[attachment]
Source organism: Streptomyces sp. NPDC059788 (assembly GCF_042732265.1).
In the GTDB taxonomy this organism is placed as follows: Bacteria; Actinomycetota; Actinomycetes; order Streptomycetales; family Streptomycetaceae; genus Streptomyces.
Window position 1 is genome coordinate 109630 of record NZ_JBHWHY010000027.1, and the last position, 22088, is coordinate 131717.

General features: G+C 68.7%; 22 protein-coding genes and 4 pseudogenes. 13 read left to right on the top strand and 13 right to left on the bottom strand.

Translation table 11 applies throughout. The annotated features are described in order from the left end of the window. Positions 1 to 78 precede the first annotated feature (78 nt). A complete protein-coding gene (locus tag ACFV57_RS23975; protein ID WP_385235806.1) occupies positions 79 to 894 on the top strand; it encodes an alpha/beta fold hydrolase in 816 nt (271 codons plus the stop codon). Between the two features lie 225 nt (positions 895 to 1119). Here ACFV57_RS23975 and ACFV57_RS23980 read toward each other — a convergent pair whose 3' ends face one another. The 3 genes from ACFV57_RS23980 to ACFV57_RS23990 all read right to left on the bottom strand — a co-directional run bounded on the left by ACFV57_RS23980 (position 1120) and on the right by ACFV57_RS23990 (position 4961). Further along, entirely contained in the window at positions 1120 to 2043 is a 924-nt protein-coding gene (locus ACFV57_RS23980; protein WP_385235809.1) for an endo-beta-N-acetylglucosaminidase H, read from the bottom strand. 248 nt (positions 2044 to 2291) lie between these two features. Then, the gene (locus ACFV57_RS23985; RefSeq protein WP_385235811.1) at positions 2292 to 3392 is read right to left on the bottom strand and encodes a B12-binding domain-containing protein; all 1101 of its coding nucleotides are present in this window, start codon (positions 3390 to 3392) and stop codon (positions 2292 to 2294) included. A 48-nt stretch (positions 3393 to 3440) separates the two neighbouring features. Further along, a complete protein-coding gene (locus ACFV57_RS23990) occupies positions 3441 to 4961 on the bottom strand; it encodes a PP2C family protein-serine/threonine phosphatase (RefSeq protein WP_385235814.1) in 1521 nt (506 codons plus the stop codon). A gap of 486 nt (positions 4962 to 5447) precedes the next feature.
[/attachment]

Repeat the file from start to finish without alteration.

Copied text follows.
Source organism: Streptomyces sp. NPDC059788 (assembly GCF_042732265.1).
In the GTDB taxonomy this organism is placed as follows: Bacteria; Actinomycetota; Actinomycetes; order Streptomycetales; family Streptomycetaceae; genus Streptomyces.
Window position 1 is genome coordinate 109630 of record NZ_JBHWHY010000027.1, and the last position, 22088, is coordinate 131717.

General features: G+C 68.7%; 22 protein-coding genes and 4 pseudogenes. 13 read left to right on the top strand and 13 right to left on the bottom strand.

Translation table 11 applies throughout. The annotated features are described in order from the left end of the window. Positions 1 to 78 precede the first annotated feature (78 nt). A complete protein-coding gene (locus tag ACFV57_RS23975; protein ID WP_385235806.1) occupies positions 79 to 894 on the top strand; it encodes an alpha/beta fold hydrolase in 816 nt (271 codons plus the stop codon). Between the two features lie 225 nt (positions 895 to 1119). Here ACFV57_RS23975 and ACFV57_RS23980 read toward each other — a convergent pair whose 3' ends face one another. The 3 genes from ACFV57_RS23980 to ACFV57_RS23990 all read right to left on the bottom strand — a co-directional run bounded on the left by ACFV57_RS23980 (position 1120) and on the right by ACFV57_RS23990 (position 4961). Further along, entirely contained in the window at positions 1120 to 2043 is a 924-nt protein-coding gene (locus ACFV57_RS23980; protein WP_385235809.1) for an endo-beta-N-acetylglucosaminidase H, read from the bottom strand. 248 nt (positions 2044 to 2291) lie between these two features. Then, the gene (locus ACFV57_RS23985; RefSeq protein WP_385235811.1) at positions 2292 to 3392 is read right to left on the bottom strand and encodes a B12-binding domain-containing protein; all 1101 of its coding nucleotides are present in this window, start codon (positions 3390 to 3392) and stop codon (positions 2292 to 2294) included. A 48-nt stretch (positions 3393 to 3440) separates the two neighbouring features. Further along, a complete protein-coding gene (locus ACFV57_RS23990) occupies positions 3441 to 4961 on the bottom strand; it encodes a PP2C family protein-serine/threonine phosphatase (RefSeq protein WP_385235814.1) in 1521 nt (506 codons plus the stop codon). A gap of 486 nt (positions 4962 to 5447) precedes the next feature.